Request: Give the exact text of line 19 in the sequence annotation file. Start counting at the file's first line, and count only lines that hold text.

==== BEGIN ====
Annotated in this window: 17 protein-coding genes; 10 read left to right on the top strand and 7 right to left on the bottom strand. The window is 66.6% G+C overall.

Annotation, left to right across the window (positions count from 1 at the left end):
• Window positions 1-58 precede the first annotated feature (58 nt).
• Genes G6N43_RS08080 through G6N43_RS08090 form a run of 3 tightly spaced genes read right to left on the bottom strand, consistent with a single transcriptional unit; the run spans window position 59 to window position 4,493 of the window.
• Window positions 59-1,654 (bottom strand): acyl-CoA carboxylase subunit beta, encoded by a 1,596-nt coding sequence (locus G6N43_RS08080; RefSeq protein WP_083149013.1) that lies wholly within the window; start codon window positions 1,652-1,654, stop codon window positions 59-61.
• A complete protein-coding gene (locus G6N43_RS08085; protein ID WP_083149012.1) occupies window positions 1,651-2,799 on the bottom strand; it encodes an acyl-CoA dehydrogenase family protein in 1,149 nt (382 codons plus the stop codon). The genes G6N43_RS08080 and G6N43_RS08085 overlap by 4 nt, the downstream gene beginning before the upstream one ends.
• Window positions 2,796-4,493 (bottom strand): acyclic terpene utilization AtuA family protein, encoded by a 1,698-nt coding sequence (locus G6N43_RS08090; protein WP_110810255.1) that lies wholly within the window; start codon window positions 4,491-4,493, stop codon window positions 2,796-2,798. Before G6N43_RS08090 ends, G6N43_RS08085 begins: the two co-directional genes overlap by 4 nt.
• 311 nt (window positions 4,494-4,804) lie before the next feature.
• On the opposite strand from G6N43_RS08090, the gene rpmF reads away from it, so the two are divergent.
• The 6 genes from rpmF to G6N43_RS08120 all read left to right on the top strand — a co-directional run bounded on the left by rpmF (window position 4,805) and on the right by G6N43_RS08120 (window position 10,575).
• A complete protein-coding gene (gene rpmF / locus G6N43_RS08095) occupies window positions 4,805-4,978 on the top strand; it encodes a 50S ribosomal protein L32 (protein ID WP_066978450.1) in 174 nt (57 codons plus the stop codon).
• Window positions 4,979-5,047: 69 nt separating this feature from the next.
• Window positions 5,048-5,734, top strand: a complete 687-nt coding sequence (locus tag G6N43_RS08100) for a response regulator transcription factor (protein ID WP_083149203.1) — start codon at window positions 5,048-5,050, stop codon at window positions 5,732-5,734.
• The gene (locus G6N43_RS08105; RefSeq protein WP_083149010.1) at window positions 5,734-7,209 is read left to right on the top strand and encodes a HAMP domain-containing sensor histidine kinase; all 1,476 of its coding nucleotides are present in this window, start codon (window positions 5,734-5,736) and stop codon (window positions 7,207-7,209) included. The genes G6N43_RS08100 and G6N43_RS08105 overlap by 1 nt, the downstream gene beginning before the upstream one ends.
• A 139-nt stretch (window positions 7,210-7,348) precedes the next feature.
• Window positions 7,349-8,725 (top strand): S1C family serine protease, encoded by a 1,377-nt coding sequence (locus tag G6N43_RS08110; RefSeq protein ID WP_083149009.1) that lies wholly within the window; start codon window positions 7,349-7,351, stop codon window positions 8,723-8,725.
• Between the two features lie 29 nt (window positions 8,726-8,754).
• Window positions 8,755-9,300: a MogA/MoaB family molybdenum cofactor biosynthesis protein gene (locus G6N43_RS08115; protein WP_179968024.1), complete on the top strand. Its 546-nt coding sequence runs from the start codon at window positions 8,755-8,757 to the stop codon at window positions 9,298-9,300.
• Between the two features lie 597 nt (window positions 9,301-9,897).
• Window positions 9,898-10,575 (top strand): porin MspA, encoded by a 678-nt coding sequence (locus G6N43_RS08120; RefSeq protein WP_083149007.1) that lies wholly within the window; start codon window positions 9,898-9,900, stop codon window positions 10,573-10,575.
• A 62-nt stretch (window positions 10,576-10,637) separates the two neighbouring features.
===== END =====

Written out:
• Between the two features lie 597 nt (window positions 9,301-9,897).